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Which Database Programming is demanding ?

By jamesnkk ·
I want to learn database prog, but don;t know where to start ? which one is right,or which is the most popular or demanding in the market.

I want a database programming that can be interact with web form, or I could creating Sales Inventory system and sell to some retail shop.
Please advise.

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Which aspect ?

by Tony Hopkinson In reply to Which Database Programmin ...

Database as in SQL, or database as in interacting with one.
Whether you do it web based, via an environment like access or through a straight code, makes no real difference. Once you get the idea of how to interact with the database, the trade offs between implementing the functionality at the differnent layers of the system, it really doesn't matter.
Select * From Customers Where Customer_ID=1, really doesn't care where or how it's executed from.
As for demand, small web based database apps are going to be split between PHP on LAMP servers and ASP.NET on windows ones. In terms of devloping an application, the similarities far outweigh the differences.
It's important to note though, to execute the sort of task you've set yourself, you'll need os knowledge, basic web skills, webserver admin and database dsign/admin skills as well as your chosen programming environment. Familiarity with client server models, and database design will come in damn handy as well.
So what route you choose in terms of learning depends on where you are now.

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Tony - Which aspect?

by jamesnkk In reply to Which aspect ?

Tony, thank so much for your advise, seem like there are so many things I have to learn. Should I kick off with or ver 2.0 ?

Do you have any recommendation - books or websites that good for beginner ?

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as Tony mentioned,

by Jaqui In reply to Which Database Programmin ...

the actual database engine isn't really important.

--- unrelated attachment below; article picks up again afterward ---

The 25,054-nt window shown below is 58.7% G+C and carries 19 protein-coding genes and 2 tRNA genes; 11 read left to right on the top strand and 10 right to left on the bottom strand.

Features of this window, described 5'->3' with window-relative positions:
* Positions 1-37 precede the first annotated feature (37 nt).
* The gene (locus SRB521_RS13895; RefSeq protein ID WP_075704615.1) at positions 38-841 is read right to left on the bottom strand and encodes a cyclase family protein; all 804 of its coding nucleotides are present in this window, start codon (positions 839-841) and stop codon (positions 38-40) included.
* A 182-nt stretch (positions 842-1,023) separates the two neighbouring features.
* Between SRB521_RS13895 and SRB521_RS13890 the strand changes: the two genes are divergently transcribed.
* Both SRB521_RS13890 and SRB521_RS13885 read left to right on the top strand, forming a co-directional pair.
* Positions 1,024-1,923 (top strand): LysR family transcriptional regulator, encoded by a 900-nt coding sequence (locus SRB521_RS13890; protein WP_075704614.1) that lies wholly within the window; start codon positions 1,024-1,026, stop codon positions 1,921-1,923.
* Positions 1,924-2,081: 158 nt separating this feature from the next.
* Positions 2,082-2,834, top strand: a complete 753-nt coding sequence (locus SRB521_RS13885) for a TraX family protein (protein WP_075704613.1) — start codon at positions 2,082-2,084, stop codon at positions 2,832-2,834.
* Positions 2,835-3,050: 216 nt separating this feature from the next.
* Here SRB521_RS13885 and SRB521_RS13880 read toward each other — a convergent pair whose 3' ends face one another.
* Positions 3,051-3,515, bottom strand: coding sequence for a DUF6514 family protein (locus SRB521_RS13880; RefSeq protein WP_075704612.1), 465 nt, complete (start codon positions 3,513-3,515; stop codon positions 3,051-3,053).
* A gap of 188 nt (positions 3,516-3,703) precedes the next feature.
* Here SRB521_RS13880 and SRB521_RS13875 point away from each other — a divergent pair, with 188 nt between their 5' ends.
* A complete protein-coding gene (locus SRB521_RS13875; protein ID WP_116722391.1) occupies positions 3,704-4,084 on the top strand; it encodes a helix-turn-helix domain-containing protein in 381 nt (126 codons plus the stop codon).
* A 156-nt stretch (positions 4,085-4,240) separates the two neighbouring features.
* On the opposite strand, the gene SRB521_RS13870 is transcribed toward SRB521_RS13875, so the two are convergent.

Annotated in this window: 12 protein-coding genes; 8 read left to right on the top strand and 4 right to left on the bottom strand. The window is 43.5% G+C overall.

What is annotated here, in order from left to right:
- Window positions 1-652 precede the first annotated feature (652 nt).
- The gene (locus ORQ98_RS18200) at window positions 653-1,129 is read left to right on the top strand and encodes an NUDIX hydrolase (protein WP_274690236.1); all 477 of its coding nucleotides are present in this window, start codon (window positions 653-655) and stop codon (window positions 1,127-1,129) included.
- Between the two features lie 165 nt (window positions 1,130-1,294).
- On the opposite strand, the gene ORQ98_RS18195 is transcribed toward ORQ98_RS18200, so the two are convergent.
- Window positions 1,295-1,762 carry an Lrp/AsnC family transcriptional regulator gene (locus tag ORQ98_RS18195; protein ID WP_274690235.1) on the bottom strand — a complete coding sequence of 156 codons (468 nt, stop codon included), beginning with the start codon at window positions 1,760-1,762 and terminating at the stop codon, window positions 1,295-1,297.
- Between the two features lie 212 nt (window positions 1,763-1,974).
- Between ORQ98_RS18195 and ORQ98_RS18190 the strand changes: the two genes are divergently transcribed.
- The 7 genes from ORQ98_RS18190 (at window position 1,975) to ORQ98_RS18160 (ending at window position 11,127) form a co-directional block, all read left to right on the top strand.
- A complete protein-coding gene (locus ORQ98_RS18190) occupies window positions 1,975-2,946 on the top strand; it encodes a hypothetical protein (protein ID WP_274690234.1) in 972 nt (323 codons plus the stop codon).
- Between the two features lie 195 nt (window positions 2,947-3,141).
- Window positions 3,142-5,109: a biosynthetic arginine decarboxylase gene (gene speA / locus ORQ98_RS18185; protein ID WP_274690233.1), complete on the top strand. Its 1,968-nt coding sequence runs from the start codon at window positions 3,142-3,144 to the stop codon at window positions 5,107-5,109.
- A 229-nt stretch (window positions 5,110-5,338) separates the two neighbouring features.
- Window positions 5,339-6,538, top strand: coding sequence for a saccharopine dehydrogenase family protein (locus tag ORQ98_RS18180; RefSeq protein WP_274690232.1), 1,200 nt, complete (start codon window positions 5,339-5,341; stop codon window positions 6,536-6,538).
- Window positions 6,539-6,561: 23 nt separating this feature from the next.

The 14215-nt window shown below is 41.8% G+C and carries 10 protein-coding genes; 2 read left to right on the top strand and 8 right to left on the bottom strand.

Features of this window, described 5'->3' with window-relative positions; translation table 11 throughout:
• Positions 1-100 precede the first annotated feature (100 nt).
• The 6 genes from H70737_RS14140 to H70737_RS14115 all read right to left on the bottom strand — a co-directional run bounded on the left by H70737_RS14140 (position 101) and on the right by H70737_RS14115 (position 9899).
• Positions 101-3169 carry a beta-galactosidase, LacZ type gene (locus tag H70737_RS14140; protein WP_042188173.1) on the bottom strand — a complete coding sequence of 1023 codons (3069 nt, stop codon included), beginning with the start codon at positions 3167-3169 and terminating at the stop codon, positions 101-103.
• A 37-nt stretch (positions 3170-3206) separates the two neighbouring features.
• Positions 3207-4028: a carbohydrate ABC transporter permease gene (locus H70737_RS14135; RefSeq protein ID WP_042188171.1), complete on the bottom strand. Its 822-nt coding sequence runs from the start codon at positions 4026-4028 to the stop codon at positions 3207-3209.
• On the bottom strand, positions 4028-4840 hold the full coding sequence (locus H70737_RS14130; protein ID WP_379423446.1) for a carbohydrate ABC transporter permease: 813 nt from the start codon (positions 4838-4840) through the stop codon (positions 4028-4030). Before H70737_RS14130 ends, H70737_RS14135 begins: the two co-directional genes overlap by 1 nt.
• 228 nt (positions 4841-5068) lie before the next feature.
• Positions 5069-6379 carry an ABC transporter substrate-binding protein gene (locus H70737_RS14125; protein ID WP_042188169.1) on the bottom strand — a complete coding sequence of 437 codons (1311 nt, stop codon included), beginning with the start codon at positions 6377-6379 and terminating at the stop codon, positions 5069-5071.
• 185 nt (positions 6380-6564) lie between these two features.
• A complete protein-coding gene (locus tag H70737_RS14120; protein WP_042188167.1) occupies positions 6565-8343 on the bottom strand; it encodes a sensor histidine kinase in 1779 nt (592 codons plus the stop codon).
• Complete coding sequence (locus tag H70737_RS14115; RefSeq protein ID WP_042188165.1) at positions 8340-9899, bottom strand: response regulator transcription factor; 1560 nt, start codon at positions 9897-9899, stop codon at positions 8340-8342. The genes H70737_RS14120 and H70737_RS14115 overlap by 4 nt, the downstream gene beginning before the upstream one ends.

learn sql ( Structured Query Language ) as that is a cross platform tool.

lamp works for windows as well, as apache, mysql and php all run on windows machines. can be used on linux, as apache has an module.

learning the basics of db design, the sql, and whichever language you choose to use for higher level scripting can actually be concidered cross platform scripting.

by far the most usefull system to learn is lamp. the difference between linux and windows as host os for apache/mysql/php is zero from the web scripting point of view.
learning is a buzz for companies right now, and learning the language/framework will help also.

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Jagui- as Tony mentioned

by jamesnkk In reply to as Tony mentioned,

Thanks Jagui for your advise, which SQL should I learn ? is it good to start off with 2 ? or Btw, what is Lamp ? is a mix softwares running in different OS ?

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by Tony Hopkinson In reply to Jagui- as Tony mentioned

is something I haven't done. Old fashioned ASP, a bit, PHP a bit. Get the latest version.
Start with web tutorials before you buy books and courses just hit google for tutorial or php.
There all much of a much ness anyway.
Create an obect, log on to the database, pass in a query. access the results and write them on to the page.
I noticed your response to Jacqui. Learn SQl don't worry about whose, there are some differences between the various vendor implementtions, but these are vendor specific addons. Select, Update, Insert and Delete are the same every where. Even those vendors who foolish twiddle with the syntax implement the SQL-92 standard.
If you've got a windows box. Get IIS, MSQL (DE), going for the windows side. PHP, PostGre/MySQL. Even set up linux on a separte partition.